Metals analysis, particular for wear elements, is obviously a means of assessing damage more specifically (PC does not identify the compositional aspect of particles, only that they exist in progressive size ranges). If the wear level or rate is sufficiently low (acceptable) it may be that flushing the system, or using offline filtration, sometimes called portable or kidney filtration, can rid the lube of excessive particles, mitigating the abnormal amounts of metal thereafter. If one is able to achieve that effect, the essential parallel piece of maintenance to perform is to determine the mechanism by which the particles got into the system and make necessary repairs or adjustments, so as to prevent recurrence. In assessing contamination scenarios, SP and PC can work together at times:

  • If high Si is shown in SP results the preponderance of excessive particles should probably be suspected to be ‘abrasives’, ‘dirt’, ‘sand’, etc. Oil handling and storage should be on the list of considerations as to cause, along with compromised filters and breathers and, where applicable, sealing gaskets. Be thorough
  • If low Si is shown in SP this, unfortunately, does NOT rule out abrasives, as 3-5µ particles and greater are not readily detected by SP with consistency, yet, such particles can cause untold wear damage as they are able to pass into critical clearances. One must still be wary of abrasives, but one must also consider the possibility of Si-based gaskets and o-rings, contributing particles as they are compromised and crumble


Although there is no ‘standard’ for the three larger particle sizes routinely determined with PC, it is important to treat excessive amounts (as statistically determined) with some degree of importance. Most of the time, particularly when the ISO Cleanliness Level is reasonable, larger particles will represent contamination induced by carelessness, e.g., unclean transfer vessels and piping, open drums of fresh oil, and similar.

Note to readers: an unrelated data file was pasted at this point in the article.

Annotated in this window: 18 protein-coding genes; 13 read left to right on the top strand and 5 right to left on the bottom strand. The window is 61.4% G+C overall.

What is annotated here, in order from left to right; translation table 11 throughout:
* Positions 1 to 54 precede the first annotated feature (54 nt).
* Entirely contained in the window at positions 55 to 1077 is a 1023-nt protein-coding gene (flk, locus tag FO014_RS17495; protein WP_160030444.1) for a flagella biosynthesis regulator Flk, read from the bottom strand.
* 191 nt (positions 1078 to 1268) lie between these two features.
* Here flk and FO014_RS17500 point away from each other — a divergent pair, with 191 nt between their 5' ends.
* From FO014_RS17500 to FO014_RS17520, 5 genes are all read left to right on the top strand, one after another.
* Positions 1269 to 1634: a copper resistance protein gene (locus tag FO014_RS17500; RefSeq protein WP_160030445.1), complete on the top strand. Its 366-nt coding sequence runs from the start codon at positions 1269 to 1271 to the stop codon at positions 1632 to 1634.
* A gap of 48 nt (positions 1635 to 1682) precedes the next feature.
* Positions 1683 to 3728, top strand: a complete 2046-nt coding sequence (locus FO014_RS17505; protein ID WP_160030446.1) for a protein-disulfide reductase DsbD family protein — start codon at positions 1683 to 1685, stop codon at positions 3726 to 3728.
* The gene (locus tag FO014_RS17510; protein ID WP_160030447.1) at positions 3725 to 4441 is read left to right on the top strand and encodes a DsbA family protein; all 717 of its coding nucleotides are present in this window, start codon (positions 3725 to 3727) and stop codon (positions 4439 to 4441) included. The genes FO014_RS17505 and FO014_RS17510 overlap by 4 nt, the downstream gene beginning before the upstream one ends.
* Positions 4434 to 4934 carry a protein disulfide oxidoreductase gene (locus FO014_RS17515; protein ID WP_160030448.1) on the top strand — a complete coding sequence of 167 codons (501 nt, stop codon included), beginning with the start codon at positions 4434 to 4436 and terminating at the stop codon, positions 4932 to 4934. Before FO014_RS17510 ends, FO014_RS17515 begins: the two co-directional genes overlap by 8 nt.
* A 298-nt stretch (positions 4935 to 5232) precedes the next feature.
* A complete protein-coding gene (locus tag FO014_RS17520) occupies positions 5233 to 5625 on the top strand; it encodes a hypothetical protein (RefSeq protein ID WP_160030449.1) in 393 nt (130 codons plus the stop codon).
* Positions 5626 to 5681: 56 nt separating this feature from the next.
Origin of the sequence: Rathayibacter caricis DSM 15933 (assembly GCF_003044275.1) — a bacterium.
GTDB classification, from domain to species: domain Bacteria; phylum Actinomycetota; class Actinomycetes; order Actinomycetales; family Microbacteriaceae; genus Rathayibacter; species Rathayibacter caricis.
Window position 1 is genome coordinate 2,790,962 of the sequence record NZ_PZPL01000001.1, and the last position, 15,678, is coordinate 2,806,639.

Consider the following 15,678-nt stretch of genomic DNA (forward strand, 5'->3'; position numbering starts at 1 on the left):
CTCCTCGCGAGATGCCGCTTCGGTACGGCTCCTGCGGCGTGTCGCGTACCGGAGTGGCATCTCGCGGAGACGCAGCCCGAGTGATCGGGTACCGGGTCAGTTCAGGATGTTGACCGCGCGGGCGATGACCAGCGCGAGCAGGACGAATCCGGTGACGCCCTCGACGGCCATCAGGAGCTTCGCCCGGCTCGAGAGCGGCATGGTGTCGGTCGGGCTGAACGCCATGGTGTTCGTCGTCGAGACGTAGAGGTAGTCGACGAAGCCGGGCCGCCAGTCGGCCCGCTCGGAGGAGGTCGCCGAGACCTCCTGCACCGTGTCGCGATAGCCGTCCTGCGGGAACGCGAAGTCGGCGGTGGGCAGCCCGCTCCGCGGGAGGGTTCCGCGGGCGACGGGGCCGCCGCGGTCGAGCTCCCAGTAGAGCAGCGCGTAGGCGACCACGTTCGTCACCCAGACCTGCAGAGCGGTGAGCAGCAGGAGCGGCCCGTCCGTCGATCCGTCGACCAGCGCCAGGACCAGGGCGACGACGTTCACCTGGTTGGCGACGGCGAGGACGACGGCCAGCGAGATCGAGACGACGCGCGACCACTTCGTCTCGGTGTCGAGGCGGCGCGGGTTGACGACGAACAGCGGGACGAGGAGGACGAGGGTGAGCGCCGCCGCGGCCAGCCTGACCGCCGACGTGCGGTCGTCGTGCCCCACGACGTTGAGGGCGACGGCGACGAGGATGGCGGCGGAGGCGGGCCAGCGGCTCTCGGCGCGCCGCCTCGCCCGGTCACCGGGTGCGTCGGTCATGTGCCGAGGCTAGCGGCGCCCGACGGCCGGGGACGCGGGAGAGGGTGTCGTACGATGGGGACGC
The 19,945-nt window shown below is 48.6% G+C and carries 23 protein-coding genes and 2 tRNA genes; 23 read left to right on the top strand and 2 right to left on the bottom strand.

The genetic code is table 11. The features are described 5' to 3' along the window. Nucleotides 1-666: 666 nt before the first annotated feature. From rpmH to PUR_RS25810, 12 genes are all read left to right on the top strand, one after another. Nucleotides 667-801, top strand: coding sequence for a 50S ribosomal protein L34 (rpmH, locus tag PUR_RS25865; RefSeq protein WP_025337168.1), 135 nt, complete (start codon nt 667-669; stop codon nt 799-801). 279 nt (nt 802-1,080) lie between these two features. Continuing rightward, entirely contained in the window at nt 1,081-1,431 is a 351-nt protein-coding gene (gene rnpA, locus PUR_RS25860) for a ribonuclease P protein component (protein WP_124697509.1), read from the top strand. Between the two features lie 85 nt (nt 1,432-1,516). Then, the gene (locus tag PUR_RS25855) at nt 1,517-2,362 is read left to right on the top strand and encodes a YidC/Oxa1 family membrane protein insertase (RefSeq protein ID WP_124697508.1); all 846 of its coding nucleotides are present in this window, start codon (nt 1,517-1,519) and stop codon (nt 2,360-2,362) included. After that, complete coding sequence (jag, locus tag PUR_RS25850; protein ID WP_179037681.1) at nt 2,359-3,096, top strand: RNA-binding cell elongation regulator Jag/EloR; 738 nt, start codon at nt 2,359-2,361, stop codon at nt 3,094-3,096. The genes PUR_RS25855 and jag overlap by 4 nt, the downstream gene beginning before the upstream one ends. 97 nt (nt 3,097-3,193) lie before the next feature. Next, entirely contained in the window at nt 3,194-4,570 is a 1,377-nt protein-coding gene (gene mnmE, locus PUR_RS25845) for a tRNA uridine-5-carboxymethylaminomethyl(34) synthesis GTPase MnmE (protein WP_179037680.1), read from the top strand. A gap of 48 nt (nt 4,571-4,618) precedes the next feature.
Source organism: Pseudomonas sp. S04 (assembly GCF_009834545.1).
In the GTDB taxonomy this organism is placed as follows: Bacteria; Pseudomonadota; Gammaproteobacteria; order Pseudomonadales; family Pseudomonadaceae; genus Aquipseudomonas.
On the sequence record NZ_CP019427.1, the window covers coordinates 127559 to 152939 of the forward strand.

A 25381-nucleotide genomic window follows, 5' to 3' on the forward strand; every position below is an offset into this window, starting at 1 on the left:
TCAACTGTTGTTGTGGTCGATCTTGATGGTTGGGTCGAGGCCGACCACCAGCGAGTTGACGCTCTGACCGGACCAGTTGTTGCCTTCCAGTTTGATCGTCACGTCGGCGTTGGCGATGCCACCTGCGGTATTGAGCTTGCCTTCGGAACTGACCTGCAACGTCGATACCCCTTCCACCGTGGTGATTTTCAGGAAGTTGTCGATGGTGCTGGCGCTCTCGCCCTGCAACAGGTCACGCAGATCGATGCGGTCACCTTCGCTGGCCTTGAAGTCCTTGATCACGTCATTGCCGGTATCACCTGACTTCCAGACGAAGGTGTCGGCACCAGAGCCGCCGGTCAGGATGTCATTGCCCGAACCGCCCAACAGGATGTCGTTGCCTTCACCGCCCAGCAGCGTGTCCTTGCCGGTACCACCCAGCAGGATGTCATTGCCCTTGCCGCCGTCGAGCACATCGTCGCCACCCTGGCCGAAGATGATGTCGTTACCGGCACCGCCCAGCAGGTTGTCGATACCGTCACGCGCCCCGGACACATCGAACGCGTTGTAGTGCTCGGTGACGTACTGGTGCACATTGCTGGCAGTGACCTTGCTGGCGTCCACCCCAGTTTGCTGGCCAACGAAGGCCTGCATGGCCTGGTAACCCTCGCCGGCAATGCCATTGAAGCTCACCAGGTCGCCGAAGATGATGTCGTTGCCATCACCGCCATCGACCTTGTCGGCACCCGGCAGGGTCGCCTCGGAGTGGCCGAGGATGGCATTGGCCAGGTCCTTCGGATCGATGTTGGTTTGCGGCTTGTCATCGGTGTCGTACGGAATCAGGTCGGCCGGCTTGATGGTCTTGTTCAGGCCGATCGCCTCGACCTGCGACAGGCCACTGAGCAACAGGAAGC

One very important application of PC is to inspect fresh oils when delivered, and before dispensing. It is not unusual for delivered oils to be ‘contaminated’ with excessive particulates. Neither is it unusual for stored oils to get contaminated over time owing to poor site conditions or carelessness.


Additional PC considerations:

  • When laser counters are used, most are thwarted by the presence of significant water, wherein the count is unusually high or, in any event, not credible. Alternative approaches may have to be taken to get a valid count, if possible
  • Diligence must be observed in collecting and testing samples for particle count. It is easy to contaminate a sample container by opening it prematurely, or by using ‘dirty’ sampling equipment, particularly if the environment where the machine resides is dusty or otherwise potentially compromised. Similarly, lab technicians need to take proper care when opening the sample container for testing purposes (much of particle counting performed occurs in laminar flow ‘clean rooms’ to minimize incidental, non-representative particle accumulation in the sample)
  • Thorough agitation of the sample should occur just prior to performing the test in order to maximize particles homogeneity when the sample is introduced into the measurement path